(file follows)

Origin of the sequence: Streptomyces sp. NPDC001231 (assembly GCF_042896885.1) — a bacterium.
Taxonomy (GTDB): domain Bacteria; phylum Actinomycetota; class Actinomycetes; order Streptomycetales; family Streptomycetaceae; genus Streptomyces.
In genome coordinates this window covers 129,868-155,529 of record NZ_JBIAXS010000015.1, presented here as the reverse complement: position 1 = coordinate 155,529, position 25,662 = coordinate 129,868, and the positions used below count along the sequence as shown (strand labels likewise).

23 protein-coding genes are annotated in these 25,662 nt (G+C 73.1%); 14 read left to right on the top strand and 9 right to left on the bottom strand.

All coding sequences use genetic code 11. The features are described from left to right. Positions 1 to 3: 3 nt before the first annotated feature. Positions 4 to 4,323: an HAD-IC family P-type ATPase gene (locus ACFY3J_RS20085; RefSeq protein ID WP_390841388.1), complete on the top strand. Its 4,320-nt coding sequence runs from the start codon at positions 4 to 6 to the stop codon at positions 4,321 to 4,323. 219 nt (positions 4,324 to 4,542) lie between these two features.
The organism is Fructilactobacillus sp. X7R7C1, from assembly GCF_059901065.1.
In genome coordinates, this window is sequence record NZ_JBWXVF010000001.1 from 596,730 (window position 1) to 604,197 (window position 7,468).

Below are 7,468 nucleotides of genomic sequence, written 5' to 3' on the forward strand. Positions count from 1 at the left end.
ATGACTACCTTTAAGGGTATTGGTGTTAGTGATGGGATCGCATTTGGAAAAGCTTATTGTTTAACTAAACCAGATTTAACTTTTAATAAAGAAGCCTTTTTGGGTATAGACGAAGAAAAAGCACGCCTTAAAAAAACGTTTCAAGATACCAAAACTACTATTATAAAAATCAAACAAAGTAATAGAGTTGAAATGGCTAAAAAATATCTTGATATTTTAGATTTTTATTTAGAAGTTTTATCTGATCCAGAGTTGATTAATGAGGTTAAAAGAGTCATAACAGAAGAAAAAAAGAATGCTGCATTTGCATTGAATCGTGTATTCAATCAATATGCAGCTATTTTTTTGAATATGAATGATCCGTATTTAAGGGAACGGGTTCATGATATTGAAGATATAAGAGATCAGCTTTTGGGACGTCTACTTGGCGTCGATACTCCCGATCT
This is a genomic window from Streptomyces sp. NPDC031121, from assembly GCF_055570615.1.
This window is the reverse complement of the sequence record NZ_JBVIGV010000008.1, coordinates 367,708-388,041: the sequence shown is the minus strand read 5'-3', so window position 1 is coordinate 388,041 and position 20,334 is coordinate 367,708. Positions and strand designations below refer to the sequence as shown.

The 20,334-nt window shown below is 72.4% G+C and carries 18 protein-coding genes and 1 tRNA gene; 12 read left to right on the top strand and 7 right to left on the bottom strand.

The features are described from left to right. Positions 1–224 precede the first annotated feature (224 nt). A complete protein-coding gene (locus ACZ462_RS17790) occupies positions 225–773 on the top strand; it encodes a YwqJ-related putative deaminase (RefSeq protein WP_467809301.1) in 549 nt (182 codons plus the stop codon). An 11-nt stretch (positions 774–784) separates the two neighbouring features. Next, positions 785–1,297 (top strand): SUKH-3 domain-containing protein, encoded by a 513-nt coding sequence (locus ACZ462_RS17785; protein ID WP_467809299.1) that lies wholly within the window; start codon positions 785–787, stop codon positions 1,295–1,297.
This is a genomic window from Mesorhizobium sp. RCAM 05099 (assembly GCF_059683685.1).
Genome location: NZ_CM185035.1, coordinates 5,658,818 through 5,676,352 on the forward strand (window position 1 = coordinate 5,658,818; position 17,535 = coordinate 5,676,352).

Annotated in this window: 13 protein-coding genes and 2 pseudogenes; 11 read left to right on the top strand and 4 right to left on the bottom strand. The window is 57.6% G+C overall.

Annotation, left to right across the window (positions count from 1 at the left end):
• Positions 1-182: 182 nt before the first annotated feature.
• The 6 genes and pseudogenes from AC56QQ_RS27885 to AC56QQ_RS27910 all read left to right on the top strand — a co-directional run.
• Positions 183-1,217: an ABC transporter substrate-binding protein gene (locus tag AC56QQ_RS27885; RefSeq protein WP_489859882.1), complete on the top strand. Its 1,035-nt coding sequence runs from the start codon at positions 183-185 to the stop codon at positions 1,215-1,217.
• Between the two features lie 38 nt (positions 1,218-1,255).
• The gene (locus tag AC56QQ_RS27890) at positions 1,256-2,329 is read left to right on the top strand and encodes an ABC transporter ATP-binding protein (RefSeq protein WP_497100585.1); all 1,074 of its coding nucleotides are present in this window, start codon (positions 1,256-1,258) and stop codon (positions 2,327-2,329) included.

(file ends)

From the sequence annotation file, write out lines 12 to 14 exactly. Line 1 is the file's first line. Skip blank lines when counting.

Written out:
The 20,334-nt window shown below is 72.4% G+C and carries 18 protein-coding genes and 1 tRNA gene; 12 read left to right on the top strand and 7 right to left on the bottom strand.

The features are described from left to right. Positions 1–224 precede the first annotated feature (224 nt). A complete protein-coding gene (locus ACZ462_RS17790) occupies positions 225–773 on the top strand; it encodes a YwqJ-related putative deaminase (RefSeq protein WP_467809301.1) in 549 nt (182 codons plus the stop codon). An 11-nt stretch (positions 774–784) separates the two neighbouring features. Next, positions 785–1,297 (top strand): SUKH-3 domain-containing protein, encoded by a 513-nt coding sequence (locus ACZ462_RS17785; protein ID WP_467809299.1) that lies wholly within the window; start codon positions 785–787, stop codon positions 1,295–1,297.
This is a genomic window from Mesorhizobium sp. RCAM 05099 (assembly GCF_059683685.1).